The fifth annual WIPO Forum on Intellectual Property (IP) and Small and Medium-Sized Enterprises (SMEs) for IP Offices and other relevant institutions in the countries of the Organization for Economic Cooperation and Development (OECD), meeting at the headquarters of the World Intellectual Property Organization (WIPO) on September 13 and 14, 2007, urged WIPO to continue and expand its awareness raising and capacity building on IP for entrepreneurs and micro-enterprises. The Forum also requested WIPO to enlarge its focus to include business aspects of IP for students following courses in a range of disciplines, including, IP law, business, engineering, and technology management.
Addressing participants, Mr. Sherif Saadallah, Executive Director of WIPO's Office of Strategic Use of Intellectual Property for Development, said that the Forum had become a flagship event for sharing ideas on new approaches and experiences in implementing effective IP outreach and support programs for SME. He said that "mastering the ability to effectively use the IP system is … a key priority if private sector driven economic development is to be ensured. In today's economic and trade environment, it is obvious that business development and competitiveness will be linked to the ability of entrepreneurs to acquire, manage and exploit their intangible assets which are increasingly dependent on the tools provided by the IP system." Mr. Saadallah said that raising awareness and understanding of the IP system's potential to boost business competitiveness was one of the prime objectives of WIPO and the Forum. He pointed to the need to develop active partnerships with those who deal on a daily basis with SMEs and other innovative stakeholders.
Micro-enterprises and SMEs represent over 90% of enterprises in most OECD countries. These companies are highly innovative and contribute to national economic growth through substantial job creation, investment and exports. In spite of this, the potential of the IP system to enhance commercial competitiveness is still typically poorly understood.
The Forum was attended by representatives from 30 countries and over 50 institutions from a range of sectors, including representatives of IP offices and innovation related institutions responsible for promoting IP usage among the micro-enterprise and SME community. It provided an opportunity for fruitful exchange of ideas on policies and strategies to encourage greater use of the IP system by micro-enterprises and SMEs. Discussions were organized around four themes, namely, IP rights, entrepreneurship, start ups, spin offs and SMEs, reducing barriers; marketing activities and services of IP offices and innovation related institutions on effective IP asset management for improved competitions of business and industry; outreach and support programs on IP and financing; violation of IP rights and concluded with a roundtable discussion.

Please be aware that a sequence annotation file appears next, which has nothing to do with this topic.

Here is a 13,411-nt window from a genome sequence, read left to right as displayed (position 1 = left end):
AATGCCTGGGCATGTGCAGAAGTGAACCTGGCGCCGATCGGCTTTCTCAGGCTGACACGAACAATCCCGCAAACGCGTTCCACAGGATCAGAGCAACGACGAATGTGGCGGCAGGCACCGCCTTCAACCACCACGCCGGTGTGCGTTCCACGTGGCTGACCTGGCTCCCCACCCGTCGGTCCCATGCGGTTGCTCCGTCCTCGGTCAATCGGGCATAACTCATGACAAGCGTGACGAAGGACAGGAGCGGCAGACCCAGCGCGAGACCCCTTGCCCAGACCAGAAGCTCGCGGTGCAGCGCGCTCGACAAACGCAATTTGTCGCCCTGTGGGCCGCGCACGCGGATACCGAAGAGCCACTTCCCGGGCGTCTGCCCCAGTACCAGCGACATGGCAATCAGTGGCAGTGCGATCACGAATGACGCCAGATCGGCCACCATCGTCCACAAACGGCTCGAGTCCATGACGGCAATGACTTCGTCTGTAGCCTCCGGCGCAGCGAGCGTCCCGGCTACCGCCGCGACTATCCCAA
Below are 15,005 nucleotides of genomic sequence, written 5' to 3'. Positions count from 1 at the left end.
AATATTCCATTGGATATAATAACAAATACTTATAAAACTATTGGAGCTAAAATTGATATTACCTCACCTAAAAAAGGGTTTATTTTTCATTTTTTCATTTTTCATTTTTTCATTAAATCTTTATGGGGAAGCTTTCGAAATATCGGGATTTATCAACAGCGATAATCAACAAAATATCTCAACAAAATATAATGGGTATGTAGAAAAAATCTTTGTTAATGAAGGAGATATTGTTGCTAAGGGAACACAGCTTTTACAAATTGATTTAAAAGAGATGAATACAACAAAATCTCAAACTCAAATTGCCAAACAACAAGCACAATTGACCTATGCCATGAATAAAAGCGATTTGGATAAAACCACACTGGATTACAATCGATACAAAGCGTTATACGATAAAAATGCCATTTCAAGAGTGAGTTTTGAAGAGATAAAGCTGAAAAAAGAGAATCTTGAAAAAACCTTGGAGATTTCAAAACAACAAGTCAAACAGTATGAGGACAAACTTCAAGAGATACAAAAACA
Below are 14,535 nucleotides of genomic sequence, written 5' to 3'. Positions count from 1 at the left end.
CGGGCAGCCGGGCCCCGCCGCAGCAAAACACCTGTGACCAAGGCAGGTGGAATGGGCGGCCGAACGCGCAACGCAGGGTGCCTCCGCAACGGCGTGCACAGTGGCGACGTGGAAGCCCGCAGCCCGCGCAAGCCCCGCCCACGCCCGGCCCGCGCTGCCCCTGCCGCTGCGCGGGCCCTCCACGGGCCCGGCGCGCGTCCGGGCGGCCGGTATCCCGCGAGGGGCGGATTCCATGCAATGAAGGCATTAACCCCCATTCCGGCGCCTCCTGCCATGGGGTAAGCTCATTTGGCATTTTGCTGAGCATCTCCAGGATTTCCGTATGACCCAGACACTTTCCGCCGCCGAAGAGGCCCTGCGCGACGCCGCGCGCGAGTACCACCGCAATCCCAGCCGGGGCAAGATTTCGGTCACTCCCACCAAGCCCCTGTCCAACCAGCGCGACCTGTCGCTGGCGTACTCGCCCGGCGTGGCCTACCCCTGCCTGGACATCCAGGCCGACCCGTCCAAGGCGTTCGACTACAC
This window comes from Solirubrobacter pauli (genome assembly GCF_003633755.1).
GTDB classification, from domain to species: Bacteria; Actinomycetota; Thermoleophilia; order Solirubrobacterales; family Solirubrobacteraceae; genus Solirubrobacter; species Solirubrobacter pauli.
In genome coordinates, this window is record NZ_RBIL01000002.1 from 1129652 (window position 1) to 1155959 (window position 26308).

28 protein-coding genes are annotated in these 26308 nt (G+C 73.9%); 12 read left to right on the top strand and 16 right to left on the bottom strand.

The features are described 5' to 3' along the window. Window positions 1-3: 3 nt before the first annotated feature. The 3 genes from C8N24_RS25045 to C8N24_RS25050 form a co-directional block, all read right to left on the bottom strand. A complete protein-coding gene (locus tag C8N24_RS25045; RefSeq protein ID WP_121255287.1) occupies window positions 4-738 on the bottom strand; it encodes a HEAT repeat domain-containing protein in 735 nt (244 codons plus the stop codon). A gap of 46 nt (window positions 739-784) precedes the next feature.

Participants emphasized the importance of using intangible assets as collateral for financial transactions and called on WIPO to intensify efforts to raise IP awareness among concerned actors, namely, banks, financial institutions, business angels, venture and seed capitalists. Discussions also focused on the relevance of patent information, patent search services and tools, and infringement of IP rights in the daily business activities of SMEs.
The Forum, first established in 2003, has catalyzed the development of a number of policies and strategies that have boosted use of the IP system by SMEs in the OECD region. The Forum has galvanized cooperation between WIPO and those stakeholders in WIPO member states who are responsible for promoting use of the IP system and development of practical tools to facilitate IP usage within the micro-enterprise and SME sectors. For example, SMEs are now able to take advantage of a user-friendly, interactive e-learning tool called "IP Panorama" which explains in practical terms the relevance of the IPR system to business. IP Panorama was developed jointly by WIPO, the Korean Intellectual Property Office and the Korean Invention Promotion Association.
As part of its commitment to raising IP awareness among SMEs and to promoting more effective management of their IP assets for commercial benefit, WIPO established in 2000 a dedicated program of activities for SMEs. It aims at improving understanding among governmental, private and civil society institutions worldwide enabling them to formulate and implement policies, programs and strategies to enhance the strategic use of IP assets by innovators and SMEs. The program cooperates with other relevant partner organizations which promote the use of IP for innovation and creation such as SME associations, innovation center networks, business/technology incubators, universities, R&D institution, science and technology parks, venture capitalists, professional associations and chambers of commerce and industry.
WIPO SMEs Division further focuses attention on national and local capacity-building by providing customized tools and resources, training materials and e-learning programs (e.g. guides, best practices, case studies, etc.) to promote networking among organizations, and enhance IP business expertise at the local level. The program offers information on a wide range of business applications of the IP system, e.g. marketing, commercialization, IP valuation and financing to provide SMEs and other innovators with the practical knowledge and tools to be able to use the system. These resources are available at http://www.wipo.int/sme.2013-07-17